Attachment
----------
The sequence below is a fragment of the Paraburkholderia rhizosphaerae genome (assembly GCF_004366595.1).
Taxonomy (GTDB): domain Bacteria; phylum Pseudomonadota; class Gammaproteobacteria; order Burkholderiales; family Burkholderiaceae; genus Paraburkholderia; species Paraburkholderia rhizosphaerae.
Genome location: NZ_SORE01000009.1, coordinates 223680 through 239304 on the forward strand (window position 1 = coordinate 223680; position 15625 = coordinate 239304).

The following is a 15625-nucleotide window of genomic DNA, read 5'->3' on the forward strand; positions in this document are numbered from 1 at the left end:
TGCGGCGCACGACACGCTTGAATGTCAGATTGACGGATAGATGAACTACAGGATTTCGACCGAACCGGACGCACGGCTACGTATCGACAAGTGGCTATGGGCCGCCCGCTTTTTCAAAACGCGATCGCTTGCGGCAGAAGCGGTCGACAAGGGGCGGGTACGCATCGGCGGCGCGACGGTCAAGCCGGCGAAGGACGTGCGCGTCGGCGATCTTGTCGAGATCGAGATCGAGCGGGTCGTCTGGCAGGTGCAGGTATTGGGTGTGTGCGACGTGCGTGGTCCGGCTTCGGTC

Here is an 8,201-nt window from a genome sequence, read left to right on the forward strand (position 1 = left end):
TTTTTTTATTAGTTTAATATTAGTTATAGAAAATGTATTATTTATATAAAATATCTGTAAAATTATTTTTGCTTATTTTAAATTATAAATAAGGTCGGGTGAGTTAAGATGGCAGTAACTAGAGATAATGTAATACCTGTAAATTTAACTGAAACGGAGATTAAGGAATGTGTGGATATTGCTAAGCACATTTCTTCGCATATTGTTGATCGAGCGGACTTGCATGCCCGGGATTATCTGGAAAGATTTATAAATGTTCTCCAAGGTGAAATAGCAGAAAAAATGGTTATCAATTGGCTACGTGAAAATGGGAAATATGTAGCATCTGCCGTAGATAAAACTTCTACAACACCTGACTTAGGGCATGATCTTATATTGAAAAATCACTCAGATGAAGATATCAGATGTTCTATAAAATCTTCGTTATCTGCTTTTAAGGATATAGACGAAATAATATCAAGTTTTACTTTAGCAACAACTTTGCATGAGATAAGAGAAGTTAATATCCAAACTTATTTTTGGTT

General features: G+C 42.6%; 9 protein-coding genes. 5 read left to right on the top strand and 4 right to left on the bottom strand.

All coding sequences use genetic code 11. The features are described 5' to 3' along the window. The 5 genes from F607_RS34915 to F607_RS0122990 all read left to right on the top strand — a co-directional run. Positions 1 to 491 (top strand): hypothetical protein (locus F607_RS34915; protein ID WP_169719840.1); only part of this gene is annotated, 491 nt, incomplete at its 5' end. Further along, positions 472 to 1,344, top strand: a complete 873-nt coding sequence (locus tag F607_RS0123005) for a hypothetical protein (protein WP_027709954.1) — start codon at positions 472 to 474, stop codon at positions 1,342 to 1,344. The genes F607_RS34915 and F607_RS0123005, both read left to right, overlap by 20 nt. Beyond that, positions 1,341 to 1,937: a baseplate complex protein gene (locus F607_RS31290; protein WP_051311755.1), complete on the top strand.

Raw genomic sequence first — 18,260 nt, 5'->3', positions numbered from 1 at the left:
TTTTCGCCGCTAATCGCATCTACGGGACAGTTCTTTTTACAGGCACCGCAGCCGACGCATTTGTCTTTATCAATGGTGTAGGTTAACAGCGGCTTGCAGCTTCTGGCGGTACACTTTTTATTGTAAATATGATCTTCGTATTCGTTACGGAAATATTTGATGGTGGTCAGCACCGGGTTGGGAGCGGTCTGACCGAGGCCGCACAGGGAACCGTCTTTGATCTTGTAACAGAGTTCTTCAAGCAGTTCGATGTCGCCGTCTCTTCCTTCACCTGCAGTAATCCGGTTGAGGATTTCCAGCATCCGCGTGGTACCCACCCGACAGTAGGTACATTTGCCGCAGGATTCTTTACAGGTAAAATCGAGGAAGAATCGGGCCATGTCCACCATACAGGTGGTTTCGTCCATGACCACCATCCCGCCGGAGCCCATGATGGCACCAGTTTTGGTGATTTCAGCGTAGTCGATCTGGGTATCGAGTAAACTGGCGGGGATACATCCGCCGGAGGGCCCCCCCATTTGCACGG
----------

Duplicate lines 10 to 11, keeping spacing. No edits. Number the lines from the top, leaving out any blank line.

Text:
Raw genomic sequence first — 18,260 nt, 5'->3', positions numbered from 1 at the left:
TTTTCGCCGCTAATCGCATCTACGGGACAGTTCTTTTTACAGGCACCGCAGCCGACGCATTTGTCTTTATCAATGGTGTAGGTTAACAGCGGCTTGCAGCTTCTGGCGGTACACTTTTTATTGTAAATATGATCTTCGTATTCGTTACGGAAATATTTGATGGTGGTCAGCACCGGGTTGGGAGCGGTCTGACCGAGGCCGCACAGGGAACCGTCTTTGATCTTGTAACAGAGTTCTTCAAGCAGTTCGATGTCGCCGTCTCTTCCTTCACCTGCAGTAATCCGGTTGAGGATTTCCAGCATCCGCGTGGTACCCACCCGACAGTAGGTACATTTGCCGCAGGATTCTTTACAGGTAAAATCGAGGAAGAATCGGGCCATGTCCACCATACAGGTGGTTTCGTCCATGACCACCATCCCGCCGGAGCCCATGATGGCACCAGTTTTGGTGATTTCAGCGTAGTCGATCTGGGTATCGAGTAAACTGGCGGGGATACATCCGCCGGAGGGCCCCCCCATTTGCACGG